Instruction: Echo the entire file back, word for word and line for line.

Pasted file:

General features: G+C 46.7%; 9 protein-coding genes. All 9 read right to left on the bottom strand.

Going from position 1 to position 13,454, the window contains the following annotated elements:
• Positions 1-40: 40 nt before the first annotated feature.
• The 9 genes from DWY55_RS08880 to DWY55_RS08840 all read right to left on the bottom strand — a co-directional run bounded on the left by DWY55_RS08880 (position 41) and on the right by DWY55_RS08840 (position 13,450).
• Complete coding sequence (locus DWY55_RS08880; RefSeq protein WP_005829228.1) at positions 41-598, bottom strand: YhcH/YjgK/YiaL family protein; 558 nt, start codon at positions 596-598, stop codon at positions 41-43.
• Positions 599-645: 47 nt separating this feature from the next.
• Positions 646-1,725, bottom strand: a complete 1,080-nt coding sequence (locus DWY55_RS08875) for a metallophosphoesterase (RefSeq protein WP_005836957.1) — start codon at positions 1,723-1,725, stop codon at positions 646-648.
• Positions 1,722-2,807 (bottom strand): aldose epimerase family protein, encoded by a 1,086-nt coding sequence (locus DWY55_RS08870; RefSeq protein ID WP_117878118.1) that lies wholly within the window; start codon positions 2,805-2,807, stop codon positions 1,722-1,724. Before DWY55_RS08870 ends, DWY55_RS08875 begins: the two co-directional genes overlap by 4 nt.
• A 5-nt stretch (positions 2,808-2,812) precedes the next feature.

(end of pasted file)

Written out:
General features: G+C 46.7%; 9 protein-coding genes. All 9 read right to left on the bottom strand.

Going from position 1 to position 13,454, the window contains the following annotated elements:
• Positions 1-40: 40 nt before the first annotated feature.
• The 9 genes from DWY55_RS08880 to DWY55_RS08840 all read right to left on the bottom strand — a co-directional run bounded on the left by DWY55_RS08880 (position 41) and on the right by DWY55_RS08840 (position 13,450).
• Complete coding sequence (locus DWY55_RS08880; RefSeq protein WP_005829228.1) at positions 41-598, bottom strand: YhcH/YjgK/YiaL family protein; 558 nt, start codon at positions 596-598, stop codon at positions 41-43.
• Positions 599-645: 47 nt separating this feature from the next.
• Positions 646-1,725, bottom strand: a complete 1,080-nt coding sequence (locus DWY55_RS08875) for a metallophosphoesterase (RefSeq protein WP_005836957.1) — start codon at positions 1,723-1,725, stop codon at positions 646-648.
• Positions 1,722-2,807 (bottom strand): aldose epimerase family protein, encoded by a 1,086-nt coding sequence (locus DWY55_RS08870; RefSeq protein ID WP_117878118.1) that lies wholly within the window; start codon positions 2,805-2,807, stop codon positions 1,722-1,724. Before DWY55_RS08870 ends, DWY55_RS08875 begins: the two co-directional genes overlap by 4 nt.
• A 5-nt stretch (positions 2,808-2,812) precedes the next feature.